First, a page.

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Prison and liberator: The paradox of Uber

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On 24 November, after a nervous wait, Uber will learn whether its licence to operate in London is to be renewed. reports citing foreign media.

The impending decision has revived debate over whether the data-driven basis for its business model and the "gig economy" jobs it creates are fair.

A wave of platforms has followed, offering new ways to buy and sell, to rent from and temporarily hire others.

Rather than salaried employees, independent contractors are paid by consumers for a specific job - a "gig".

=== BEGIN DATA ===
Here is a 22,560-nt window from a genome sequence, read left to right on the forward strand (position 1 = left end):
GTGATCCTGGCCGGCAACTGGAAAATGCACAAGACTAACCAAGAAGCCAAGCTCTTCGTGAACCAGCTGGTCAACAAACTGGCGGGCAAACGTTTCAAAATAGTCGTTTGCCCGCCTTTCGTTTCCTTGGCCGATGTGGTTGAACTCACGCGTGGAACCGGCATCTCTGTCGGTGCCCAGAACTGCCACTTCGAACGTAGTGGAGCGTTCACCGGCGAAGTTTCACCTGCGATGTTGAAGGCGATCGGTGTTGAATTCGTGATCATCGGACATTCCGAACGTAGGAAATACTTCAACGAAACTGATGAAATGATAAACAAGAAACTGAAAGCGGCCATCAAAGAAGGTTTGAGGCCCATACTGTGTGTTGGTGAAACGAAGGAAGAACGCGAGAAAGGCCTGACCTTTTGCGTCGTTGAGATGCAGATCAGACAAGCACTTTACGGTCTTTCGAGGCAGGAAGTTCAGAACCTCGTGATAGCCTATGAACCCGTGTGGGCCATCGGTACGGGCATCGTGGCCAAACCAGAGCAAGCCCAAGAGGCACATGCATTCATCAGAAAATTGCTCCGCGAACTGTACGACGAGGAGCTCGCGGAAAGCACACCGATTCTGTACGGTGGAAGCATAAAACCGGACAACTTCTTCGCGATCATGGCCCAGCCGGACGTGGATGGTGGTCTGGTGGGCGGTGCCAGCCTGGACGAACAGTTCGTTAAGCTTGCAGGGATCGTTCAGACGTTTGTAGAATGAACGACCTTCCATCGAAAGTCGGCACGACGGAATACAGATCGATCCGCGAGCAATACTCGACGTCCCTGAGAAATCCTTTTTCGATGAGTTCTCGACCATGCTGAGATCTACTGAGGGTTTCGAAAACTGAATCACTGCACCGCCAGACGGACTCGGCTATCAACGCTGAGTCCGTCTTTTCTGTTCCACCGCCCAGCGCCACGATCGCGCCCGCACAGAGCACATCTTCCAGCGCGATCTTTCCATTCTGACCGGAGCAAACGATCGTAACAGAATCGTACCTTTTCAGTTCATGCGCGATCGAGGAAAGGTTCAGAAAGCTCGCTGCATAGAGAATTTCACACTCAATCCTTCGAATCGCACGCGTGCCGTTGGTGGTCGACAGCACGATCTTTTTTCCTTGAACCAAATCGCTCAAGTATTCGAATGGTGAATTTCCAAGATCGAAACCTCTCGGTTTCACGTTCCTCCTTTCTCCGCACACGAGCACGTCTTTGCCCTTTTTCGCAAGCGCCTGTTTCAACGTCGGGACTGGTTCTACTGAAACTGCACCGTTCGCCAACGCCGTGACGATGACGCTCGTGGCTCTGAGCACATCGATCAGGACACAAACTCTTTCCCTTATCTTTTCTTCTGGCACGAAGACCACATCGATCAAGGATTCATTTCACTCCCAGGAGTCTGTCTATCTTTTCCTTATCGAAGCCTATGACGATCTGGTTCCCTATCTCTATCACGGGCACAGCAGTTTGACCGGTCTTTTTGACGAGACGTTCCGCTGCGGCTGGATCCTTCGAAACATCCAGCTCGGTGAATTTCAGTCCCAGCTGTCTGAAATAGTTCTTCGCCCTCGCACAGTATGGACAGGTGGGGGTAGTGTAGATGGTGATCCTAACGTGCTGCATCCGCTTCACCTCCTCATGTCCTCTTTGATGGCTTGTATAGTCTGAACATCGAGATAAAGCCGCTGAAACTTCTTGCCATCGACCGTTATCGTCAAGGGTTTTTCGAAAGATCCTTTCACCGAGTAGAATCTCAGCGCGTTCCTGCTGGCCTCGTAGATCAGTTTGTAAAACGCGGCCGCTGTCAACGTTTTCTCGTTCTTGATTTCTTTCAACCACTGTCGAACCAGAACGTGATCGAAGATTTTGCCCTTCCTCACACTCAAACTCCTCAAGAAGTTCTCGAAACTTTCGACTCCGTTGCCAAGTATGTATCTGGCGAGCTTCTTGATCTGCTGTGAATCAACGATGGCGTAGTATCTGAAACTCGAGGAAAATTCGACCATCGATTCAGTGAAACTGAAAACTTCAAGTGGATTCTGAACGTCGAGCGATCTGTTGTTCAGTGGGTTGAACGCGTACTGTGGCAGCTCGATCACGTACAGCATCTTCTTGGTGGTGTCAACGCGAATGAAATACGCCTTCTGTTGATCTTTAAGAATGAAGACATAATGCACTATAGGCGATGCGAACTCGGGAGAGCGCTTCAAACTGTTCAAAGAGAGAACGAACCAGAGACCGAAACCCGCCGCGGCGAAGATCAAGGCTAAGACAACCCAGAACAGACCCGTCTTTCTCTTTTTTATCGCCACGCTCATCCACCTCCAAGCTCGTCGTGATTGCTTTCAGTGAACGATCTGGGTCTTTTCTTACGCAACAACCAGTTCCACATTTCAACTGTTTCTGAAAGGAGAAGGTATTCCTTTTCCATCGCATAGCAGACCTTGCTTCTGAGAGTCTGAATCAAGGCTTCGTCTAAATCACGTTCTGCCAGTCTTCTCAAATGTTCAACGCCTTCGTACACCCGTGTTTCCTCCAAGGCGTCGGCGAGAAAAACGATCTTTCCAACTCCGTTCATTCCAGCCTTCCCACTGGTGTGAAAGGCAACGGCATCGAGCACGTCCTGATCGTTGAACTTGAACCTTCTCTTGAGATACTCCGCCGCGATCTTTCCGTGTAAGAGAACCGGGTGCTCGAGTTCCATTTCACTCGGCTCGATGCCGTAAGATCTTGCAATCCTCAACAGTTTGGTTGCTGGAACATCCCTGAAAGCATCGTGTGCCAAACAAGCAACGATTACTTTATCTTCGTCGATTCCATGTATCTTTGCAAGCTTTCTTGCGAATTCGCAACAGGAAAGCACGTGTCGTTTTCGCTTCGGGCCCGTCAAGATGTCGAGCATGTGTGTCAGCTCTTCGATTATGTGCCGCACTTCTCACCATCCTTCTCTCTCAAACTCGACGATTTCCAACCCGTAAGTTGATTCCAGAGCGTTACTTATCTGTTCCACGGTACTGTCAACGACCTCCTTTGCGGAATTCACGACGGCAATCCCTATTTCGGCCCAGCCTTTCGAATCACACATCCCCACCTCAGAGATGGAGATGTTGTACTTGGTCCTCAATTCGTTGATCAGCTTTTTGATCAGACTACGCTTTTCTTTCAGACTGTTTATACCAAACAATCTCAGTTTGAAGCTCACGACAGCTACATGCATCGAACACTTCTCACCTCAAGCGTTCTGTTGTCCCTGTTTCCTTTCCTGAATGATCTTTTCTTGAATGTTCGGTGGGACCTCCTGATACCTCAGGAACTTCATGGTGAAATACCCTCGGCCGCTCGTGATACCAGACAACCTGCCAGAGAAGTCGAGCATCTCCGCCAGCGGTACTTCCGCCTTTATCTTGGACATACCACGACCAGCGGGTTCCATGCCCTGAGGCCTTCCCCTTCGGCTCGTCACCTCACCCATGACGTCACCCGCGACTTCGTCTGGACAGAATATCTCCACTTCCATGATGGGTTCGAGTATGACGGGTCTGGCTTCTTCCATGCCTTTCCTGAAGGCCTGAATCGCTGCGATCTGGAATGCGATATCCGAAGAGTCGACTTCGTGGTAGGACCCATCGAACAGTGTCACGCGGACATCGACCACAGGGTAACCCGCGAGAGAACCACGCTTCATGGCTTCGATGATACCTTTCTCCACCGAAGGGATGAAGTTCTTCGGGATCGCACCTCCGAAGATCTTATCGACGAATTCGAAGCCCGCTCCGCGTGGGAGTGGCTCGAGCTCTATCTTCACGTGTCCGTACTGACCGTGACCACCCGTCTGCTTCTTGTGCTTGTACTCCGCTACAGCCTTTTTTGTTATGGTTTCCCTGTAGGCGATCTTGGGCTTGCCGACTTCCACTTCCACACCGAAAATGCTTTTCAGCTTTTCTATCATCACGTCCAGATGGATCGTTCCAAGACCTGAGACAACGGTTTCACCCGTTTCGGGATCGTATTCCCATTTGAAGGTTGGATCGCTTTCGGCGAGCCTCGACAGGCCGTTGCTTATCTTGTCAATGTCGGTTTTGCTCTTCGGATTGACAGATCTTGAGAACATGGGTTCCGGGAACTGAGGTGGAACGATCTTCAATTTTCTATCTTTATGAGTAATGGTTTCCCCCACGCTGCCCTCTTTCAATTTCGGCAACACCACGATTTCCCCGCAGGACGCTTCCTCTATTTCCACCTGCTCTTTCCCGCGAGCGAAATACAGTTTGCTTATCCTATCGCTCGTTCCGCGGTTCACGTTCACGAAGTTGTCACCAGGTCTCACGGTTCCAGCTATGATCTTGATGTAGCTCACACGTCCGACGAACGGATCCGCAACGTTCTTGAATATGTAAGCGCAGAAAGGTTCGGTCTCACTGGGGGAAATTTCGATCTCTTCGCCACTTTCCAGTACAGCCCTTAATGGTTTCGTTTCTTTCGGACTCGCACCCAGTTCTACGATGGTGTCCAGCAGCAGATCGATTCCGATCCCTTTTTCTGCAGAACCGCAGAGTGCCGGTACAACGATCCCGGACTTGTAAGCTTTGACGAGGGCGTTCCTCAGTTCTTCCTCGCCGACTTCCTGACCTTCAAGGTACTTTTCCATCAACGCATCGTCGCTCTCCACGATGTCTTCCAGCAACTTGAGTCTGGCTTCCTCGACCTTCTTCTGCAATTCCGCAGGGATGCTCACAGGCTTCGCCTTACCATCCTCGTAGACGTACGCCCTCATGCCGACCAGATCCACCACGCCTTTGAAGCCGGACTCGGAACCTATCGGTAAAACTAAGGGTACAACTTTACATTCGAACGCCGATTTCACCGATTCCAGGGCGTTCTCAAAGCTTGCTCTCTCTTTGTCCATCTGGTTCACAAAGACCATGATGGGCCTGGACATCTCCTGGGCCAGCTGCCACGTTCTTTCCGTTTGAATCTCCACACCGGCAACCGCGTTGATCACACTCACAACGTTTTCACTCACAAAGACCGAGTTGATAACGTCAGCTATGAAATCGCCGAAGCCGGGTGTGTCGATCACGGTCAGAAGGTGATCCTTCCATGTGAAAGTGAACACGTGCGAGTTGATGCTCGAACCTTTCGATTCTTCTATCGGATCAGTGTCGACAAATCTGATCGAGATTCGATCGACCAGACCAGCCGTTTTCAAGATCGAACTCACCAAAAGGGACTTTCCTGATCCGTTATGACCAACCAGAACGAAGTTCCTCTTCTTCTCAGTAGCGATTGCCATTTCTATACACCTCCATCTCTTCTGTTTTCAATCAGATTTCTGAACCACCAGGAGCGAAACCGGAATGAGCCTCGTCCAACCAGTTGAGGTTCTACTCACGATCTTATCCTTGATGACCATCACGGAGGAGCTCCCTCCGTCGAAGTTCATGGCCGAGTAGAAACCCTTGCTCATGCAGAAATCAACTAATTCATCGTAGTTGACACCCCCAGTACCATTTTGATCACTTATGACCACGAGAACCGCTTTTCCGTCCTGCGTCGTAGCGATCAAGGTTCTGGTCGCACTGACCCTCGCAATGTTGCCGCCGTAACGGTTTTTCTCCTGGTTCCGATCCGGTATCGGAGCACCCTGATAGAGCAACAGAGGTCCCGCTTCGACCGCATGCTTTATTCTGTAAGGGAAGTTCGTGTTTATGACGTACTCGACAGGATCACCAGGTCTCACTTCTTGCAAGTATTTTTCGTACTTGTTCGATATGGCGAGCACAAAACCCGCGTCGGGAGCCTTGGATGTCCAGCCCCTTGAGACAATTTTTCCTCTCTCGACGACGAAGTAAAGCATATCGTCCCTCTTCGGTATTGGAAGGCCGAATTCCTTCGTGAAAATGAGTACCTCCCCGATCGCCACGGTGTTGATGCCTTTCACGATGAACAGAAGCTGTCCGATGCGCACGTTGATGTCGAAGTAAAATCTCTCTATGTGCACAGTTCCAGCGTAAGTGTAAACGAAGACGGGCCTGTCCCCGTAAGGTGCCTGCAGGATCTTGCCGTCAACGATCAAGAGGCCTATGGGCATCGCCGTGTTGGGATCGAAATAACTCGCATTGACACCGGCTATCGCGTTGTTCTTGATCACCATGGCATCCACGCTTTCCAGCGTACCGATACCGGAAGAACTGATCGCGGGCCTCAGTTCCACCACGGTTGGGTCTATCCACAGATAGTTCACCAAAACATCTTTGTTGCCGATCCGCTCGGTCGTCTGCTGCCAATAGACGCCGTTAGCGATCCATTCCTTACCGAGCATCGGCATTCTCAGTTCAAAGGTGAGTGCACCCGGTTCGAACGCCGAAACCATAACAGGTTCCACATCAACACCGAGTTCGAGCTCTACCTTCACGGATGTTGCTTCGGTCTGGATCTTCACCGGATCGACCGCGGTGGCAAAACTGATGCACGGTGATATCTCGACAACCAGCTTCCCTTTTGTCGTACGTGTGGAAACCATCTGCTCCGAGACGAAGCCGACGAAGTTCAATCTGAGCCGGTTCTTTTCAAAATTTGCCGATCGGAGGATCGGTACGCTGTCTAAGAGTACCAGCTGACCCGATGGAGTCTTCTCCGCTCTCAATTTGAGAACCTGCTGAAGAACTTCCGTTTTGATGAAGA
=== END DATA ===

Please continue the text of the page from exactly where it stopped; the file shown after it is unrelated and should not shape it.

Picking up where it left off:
The platforms in the middle argue they do not employ staff but simply connect customers with people seeking to make money.

Research by the Trades Union Congress (TUC) estimates that one in 10 workers in the UK now regularly does "platform work".

No company is more symbolic of this shift than Uber itself.

As a consequence, it has become a lightning rod for arguments about what gig work really represents.

Does it usher in new, flexible, liberating ways to work, or is it the means for a kind of arms-length control that undermines basic rights?

2019.11.17 / 20:34
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